Methodological sampling issues for researching new nonprofit organisations
This paper outlines a successful method used to locate new nonprofit organisations for a qualitative case study. The sampling method successfully located many more potential participants than required for the study. The approach was completed quickly, cost very little and required very few resources. It was not time consuming, especially when compared with the achievements in finding many suitable cases for the study. In addition the method enabled the potential participants to be theoretical screened for suitability before being included in the study. The approach is equally appropriate for quantitative studies and qualitative research. Similar sampling methods could be employed by other small enterprise researchers, since they are not specific to the locality of this study, nor are they culturally sensitive. The approach has important implications for researching new small business enterprises and also emerging nonprofit organisations. The process of new venture creation is often described as having a lifecycle: conception where individuals decide to found a new venture; gestation and birth where steps are taken to found the new venture; and infancy where the new business is established and pursues strategies to achieve its mission, after which some enterprises may grow, or others may die. To understand the issues that affect the survival of new ventures it is important to research organisations at each stage of development, that is, from the earliest stage of conceptualisation, through to organisations that are well established and fully functional. Researching participants at different stages of development provides for greater clarity. Hence a better understanding of how to locate suitable research participants at both ends of the organisational lifecycle will contribute to knowledge of successful outcome for new enterprises. It is somewhat difficult, however, to locate new ventures at either end of the organisational lifecycle. Those that are very newly formed or those that have ceased to operate are virtually invisible. Locating new ventures at the early conceptual stage is quite difficult until they start to engage in the market, or become visible through legal registrations. New nonprofit organisations in particular are difficult to locate through institutional mechanisms since they often do not register as legal entities for some time following their creation. It is valuable also to include negative cases, that is, those that have not been successful. Knowing the processes that precipitated closure of new enterprises provides vital information on important issues that can not be readily sourced in other ways, yet once organisations close they are very difficult to locate. The sampling method described located ventures across the organisational lifecycle. It was successful in finding those at the very early stage and also those that had closed.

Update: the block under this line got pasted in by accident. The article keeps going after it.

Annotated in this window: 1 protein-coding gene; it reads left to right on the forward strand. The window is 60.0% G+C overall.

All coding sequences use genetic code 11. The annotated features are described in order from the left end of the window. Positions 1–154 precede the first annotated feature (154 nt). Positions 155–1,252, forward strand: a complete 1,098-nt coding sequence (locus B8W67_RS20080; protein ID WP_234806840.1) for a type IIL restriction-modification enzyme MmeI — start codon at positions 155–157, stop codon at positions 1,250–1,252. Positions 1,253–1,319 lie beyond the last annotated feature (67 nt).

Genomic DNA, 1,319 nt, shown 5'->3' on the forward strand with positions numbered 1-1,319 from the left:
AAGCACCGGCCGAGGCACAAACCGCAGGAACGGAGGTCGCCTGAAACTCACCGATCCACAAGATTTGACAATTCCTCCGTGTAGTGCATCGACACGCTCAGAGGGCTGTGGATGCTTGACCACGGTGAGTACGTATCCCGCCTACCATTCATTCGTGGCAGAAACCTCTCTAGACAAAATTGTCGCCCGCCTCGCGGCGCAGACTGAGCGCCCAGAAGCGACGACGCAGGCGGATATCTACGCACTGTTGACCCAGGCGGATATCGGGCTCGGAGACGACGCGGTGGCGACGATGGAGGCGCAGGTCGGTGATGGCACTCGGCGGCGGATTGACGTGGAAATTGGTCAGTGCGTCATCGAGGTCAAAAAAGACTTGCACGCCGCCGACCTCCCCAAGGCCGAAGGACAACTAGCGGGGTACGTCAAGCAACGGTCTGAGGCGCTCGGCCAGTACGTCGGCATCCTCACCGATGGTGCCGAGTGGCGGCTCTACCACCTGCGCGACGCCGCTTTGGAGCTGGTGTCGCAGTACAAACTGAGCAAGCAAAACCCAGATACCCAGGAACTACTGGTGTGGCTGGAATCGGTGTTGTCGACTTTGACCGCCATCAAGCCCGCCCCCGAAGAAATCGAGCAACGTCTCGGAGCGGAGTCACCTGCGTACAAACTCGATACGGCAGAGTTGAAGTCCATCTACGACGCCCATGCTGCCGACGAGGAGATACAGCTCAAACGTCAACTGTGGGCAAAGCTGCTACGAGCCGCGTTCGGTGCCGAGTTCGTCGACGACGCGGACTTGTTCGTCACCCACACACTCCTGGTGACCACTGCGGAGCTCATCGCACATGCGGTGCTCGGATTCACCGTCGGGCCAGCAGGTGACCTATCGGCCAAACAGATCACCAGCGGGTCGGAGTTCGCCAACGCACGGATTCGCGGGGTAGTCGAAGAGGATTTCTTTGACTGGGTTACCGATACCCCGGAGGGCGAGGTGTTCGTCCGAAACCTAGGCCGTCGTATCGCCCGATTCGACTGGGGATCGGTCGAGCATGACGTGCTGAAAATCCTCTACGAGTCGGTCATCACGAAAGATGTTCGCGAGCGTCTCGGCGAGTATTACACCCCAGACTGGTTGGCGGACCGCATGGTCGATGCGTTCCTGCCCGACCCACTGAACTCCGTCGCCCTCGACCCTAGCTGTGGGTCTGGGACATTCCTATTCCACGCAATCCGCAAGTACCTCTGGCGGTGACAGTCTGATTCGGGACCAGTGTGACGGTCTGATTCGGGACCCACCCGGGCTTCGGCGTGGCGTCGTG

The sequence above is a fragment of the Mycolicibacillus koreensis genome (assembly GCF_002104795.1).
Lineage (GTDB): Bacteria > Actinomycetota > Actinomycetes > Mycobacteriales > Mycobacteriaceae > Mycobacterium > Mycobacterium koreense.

52nd International Council for Small Business Conference